The 2018 version of the Farm Bill, which passed the U.S. Senate on Tuesday and now moves to the House, features the typical hodgepodge of provisions affecting farmers across the United States — and it also includes a measure that could represent a watershed moment for industrial hemp.
The mammoth bill includes the Hemp Farming Act of 2018, a measure that has been supported by an odd coalition of senators who don't see eye-to-eye on many issues, but have worked together on this: Jeff Merkley and Ron Wyden of Oregon, along with Mitch McConnell and Rand Paul of Kentucky.
The Hemp Farming Act defines hemp as an agricultural commodity and removes it from the federal list of controlled substances. It also allows researchers to apply for competitive federal grants and makes hemp farmers eligible to apply for crop insurance.
The market for hemp goods has grown into an $820 million annual business — and the United States has become the world's largest consumer of hemp products, which include items such as soap, lotion, lip balm, food, clothing and paper products. With a market that size, you can see why U.S. farmers would be itching for the chance to grow industrial hemp.
However, current federal law includes hemp on the Schedule I list of controlled substances, just like marijuana; this is the list that's reserved for substances that the Drug Enforcement Agency believes are highly addictive and have no therapeutic value. The listing, of course, is silly in the case of marijuana, and it's even more ludicrous for industrial hemp.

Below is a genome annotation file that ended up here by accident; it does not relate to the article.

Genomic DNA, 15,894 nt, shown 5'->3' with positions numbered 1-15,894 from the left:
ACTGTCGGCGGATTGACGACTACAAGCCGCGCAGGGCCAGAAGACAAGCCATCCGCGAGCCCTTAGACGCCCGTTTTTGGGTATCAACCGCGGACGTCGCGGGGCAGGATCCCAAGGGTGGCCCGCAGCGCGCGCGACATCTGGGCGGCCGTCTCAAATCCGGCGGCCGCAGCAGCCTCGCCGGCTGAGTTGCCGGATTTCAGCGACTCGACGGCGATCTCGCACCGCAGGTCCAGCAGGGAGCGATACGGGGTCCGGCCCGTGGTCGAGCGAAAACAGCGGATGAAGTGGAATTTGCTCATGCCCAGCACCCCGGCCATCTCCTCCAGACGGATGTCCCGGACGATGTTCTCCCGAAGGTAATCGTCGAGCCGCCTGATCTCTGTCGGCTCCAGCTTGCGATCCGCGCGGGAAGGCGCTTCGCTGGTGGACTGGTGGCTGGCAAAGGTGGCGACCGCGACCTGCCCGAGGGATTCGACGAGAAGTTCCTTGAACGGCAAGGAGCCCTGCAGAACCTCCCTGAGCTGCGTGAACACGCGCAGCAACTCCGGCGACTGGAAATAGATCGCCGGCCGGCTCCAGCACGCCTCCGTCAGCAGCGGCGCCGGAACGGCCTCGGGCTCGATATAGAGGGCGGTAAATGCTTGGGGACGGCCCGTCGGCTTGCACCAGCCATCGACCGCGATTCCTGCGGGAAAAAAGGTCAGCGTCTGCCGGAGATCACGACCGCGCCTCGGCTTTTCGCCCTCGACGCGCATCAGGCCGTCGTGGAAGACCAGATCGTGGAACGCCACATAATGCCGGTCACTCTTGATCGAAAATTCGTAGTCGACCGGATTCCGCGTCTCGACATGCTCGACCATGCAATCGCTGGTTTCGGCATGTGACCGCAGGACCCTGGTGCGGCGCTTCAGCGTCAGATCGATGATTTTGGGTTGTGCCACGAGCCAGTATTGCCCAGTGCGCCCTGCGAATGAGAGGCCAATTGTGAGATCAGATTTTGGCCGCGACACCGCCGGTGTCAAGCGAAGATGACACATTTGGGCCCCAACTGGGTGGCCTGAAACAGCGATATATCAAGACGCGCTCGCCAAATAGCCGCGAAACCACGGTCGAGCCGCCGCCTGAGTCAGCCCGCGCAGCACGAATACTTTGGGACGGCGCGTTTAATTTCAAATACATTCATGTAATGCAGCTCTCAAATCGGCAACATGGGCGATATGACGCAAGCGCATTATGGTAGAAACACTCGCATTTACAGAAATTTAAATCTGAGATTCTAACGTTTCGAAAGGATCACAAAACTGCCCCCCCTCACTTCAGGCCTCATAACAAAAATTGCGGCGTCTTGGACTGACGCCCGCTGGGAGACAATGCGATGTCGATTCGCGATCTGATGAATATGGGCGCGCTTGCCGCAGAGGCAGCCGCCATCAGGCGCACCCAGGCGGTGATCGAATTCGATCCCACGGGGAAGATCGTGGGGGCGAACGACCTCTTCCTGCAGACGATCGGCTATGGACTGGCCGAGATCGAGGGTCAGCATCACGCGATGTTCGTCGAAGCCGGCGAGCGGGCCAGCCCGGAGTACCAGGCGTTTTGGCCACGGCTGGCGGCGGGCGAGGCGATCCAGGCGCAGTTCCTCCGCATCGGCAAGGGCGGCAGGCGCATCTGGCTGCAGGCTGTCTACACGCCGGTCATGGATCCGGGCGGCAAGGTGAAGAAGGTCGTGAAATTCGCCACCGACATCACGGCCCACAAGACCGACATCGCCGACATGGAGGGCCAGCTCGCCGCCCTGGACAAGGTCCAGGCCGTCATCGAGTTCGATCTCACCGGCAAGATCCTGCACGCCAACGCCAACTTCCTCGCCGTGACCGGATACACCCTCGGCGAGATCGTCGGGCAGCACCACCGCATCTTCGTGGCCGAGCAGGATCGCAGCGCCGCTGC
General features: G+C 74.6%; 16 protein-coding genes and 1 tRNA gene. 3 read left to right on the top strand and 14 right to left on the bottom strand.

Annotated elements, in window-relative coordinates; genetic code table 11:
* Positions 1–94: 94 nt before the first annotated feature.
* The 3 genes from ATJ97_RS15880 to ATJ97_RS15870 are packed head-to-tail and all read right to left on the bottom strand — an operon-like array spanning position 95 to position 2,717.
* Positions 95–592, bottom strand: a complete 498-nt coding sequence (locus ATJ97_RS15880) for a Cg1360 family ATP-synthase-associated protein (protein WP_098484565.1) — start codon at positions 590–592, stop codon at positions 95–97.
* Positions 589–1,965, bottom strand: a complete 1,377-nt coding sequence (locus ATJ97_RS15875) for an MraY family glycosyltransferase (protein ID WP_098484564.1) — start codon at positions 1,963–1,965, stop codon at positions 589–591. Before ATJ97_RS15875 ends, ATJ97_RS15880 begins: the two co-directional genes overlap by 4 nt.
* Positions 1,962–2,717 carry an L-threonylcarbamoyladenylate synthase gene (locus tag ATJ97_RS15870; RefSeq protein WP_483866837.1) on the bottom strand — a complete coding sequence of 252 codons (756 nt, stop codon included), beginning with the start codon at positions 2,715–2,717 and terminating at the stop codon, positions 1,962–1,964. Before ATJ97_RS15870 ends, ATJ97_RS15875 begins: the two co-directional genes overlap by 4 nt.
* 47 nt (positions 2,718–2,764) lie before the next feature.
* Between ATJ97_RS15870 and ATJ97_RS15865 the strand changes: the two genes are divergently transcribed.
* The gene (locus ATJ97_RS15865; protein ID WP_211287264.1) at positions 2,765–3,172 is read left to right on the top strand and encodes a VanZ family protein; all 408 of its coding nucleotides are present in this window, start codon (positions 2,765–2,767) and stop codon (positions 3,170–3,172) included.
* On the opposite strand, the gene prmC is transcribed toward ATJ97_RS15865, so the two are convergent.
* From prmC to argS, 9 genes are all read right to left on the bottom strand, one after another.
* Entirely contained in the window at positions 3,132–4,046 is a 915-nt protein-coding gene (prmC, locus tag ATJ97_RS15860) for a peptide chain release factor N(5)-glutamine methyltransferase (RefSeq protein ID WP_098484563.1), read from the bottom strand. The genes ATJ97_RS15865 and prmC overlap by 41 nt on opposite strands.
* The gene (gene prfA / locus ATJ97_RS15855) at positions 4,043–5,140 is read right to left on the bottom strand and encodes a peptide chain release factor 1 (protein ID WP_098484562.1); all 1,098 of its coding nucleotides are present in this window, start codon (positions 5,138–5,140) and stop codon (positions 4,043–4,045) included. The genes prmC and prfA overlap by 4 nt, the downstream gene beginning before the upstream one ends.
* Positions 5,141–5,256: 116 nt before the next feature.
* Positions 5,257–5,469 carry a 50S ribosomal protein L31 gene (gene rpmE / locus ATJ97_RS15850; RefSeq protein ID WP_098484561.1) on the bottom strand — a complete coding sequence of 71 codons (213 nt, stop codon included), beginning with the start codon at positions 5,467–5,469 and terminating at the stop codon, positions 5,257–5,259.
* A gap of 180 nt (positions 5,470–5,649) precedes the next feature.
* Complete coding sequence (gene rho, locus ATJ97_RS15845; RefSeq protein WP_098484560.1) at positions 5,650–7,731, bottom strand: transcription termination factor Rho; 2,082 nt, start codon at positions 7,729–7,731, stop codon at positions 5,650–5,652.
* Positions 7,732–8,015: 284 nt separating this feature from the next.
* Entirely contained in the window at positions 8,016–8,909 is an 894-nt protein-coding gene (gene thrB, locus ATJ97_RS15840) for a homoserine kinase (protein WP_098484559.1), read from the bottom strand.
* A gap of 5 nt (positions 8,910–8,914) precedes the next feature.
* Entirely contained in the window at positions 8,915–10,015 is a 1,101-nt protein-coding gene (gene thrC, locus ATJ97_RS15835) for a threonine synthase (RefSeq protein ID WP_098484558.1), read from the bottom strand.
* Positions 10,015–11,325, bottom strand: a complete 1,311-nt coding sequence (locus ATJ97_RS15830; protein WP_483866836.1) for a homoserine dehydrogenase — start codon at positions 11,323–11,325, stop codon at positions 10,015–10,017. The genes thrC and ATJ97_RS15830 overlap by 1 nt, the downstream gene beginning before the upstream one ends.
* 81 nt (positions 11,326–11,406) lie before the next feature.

Here's why: It's not hemp that gets people high, it's the tetrahydrocannabinol (THC), which is the principal psychoactive constituent of cannabis. Industrial hemp has less than 0.3 percent THC. It isn't going to give anyone a buzz.
Despite the potential of industrial hemp, farmers can be reluctant to plant the crop, for good reasons: For starters, even if you’re a farmer in one of the states that has defined industrial hemp as being distinct from marijuana (the list includes Oregon and Kentucky), you still must seek a waiver from the DEA to grow the crop or risk raids by federal agents.
The Hemp Farming Act seeks to finally sweep all this silliness aside.
You never know what's going to happen to any piece of legislation once it journeys over to the other chamber of Congress. Regardless, representatives should allow the Hemp Farming Act to remain in the Farm Bill, so that farmers in Oregon and across the United States finally have the chance to cash in on what looks to be an extremely promising crop. (mm)
Monday's editorial about a proposed ballot measure that would reduce most criminal penalties for the manufacture, delivery and possession of psilocybin (the hallucinogen contained in psychedelic mushrooms) contained a major misstatement that warrants correction.
The chief petitioners behind the measure, Thomas and Sheri Eckert, say their goal in the measure is not at all to build a regulatory structure similar to how the state of Oregon currently handles legalized marijuana. (We misread a statement in some of the documents surrounding the initiative petition and came to an incorrect conclusion about what the Eckerts intended.)
Instead, Thomas Eckert told us, the idea behind the proposal is to allow the use of the hallucinogen only in a relatively small number of licensed and regulated clinics under the guidance of professionals. Under the proposal, people would not be allowed to simply purchase psilocybin for use elsewhere, the way they can now with marijuana. "This is a totally different animal," Eckert said — and, to be fair, the small number of clinics envisioned by the measure might end up lessening the regulatory load facing the Oregon Health Authority if the measure qualifies for the ballot and is approved by voters. (mm)